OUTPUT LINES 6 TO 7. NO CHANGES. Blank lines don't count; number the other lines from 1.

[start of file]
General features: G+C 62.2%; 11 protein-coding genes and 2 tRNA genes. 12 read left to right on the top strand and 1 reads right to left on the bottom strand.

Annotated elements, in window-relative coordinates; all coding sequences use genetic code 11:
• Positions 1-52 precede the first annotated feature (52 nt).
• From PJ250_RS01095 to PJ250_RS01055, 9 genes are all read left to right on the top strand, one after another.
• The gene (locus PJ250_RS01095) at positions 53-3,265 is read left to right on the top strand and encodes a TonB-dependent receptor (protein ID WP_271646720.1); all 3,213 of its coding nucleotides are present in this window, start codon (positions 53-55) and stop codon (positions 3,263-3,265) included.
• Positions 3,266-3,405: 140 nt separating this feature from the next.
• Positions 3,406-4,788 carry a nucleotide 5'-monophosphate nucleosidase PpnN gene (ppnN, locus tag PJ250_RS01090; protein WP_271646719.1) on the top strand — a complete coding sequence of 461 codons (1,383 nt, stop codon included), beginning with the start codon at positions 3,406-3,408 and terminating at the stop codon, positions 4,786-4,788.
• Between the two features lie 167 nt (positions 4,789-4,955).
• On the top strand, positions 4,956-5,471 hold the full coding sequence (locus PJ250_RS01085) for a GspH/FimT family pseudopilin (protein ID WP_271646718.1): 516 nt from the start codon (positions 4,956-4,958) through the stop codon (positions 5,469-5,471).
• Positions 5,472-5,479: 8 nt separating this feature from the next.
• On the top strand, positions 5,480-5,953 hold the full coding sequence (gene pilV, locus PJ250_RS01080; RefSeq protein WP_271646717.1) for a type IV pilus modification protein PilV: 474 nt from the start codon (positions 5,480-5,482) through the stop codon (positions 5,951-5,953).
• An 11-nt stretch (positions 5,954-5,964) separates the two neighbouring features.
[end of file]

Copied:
• Positions 3,266-3,405: 140 nt separating this feature from the next.
• Positions 3,406-4,788 carry a nucleotide 5'-monophosphate nucleosidase PpnN gene (ppnN, locus tag PJ250_RS01090; protein WP_271646719.1) on the top strand — a complete coding sequence of 461 codons (1,383 nt, stop codon included), beginning with the start codon at positions 3,406-3,408 and terminating at the stop codon, positions 4,786-4,788.